Weekly Forum 2015: #25

There were many notable women in the Canon. Some were heroes, some were villains, and some were caught up in unfortunate circumstances. Aside from our dear Mrs Hudson and a few appearances by Mary Watson née Morstan, there were not many reoccurring women in the stories. Like many clients and criminals, they rarely crossed paths with Holmes and Watson again.

So who is a lady from the Canon that you wished you had seen more of or learned more about?


Comments

Weekly Forum 2015: #25 — 4 Comments

  1. Watson ends the Copper Beeches “As to Miss Violet Hunter, my friend
    Holmes, rather to my disappointment, manifested no further
    interest in her when once she had ceased to be the centre of one
    of his problems, and she is now the head of a private school at
    Walsall, where I believe that she has met with considerable
    success.” Like Watson, I regret that we know so little of Miss Hunter once the case was complete.

    Just how did this governess with relatively little in the way of special skills become head of a school in relatively few years. Did she purchase the school or set it up herself? If so, where did she get the money? If now, how did she reach her present post?

    It would have been interesting, had she settled in London or close to it, to see Miss Hunter involved, even if only peripherally, in another case or two. She certainly had brains, curiosity, and a bit of daring, all to the good in such a profession.

    Like others, she might have become someone Holmes went to once in a while when special knowledge or a special situation — here, being female — made her better suited to collecting information than even Holmes himself.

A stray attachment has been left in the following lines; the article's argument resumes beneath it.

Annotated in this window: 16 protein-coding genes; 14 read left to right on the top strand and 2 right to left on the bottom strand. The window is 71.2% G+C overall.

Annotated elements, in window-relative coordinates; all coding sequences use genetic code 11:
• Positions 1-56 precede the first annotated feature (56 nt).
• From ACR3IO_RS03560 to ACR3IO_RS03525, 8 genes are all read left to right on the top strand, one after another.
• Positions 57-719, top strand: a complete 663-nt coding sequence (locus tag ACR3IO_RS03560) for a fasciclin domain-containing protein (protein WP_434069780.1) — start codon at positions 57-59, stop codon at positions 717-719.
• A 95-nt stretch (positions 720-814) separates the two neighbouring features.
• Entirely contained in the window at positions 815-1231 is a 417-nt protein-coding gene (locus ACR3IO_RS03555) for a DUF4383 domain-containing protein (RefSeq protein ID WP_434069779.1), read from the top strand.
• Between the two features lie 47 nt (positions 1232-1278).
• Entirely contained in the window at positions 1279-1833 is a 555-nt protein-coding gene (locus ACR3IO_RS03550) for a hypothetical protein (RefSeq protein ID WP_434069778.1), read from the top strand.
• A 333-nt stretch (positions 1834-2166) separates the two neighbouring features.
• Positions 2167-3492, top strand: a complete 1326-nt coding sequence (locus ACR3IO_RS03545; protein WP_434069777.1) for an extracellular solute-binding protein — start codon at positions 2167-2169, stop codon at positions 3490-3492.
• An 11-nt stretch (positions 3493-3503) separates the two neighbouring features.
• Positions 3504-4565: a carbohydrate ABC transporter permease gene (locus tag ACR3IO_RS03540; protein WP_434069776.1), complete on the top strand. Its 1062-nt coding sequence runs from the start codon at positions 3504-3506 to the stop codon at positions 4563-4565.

In time, Holmes might have become comfortable with her as a junior member of “The Firm,” and there’s no doubt that Watson, after his Mary was out of his life, would have enjoyed working (and possibly playing) with her.

  2. I think Violet Hunter is a good person to want to know more about. Doyle wrote her as a gentle satire of the “New Woman”, independent, sure of her own mind, but in the end implies she lives the lonely life of spinster while Alice Rucastle gets the fairy-tale happy ending.

    I’d also like to know more about Irene Adler–the one that Doyle wrote of, not the Adler that Sherlockians have created over the years. Grace Dunbar has some admirable qualities, but almost seems a cardboard saint. Kitty Winter seems more interesting in her moral ambiguities. But perhaps it’s Eugenia Ronder that I have the most sympathy for, because her story is told between the lines, plus her story could very well be told as a film noir.

  3. I think my nom. Annie Harrison, is quite a lady, one respected by Sherlock Holmes. She is intelligent and courageous; she recognizes when something important is going on and keeps an open mind about it; she follows SH’s directions scrupulously. Now, I know that “Tadpole” doesn’t seem to be as adventurous and intelligent as she is, plus her brother is on the wrong side of life, But she is a good lady for her time and an excellent character in the canon.

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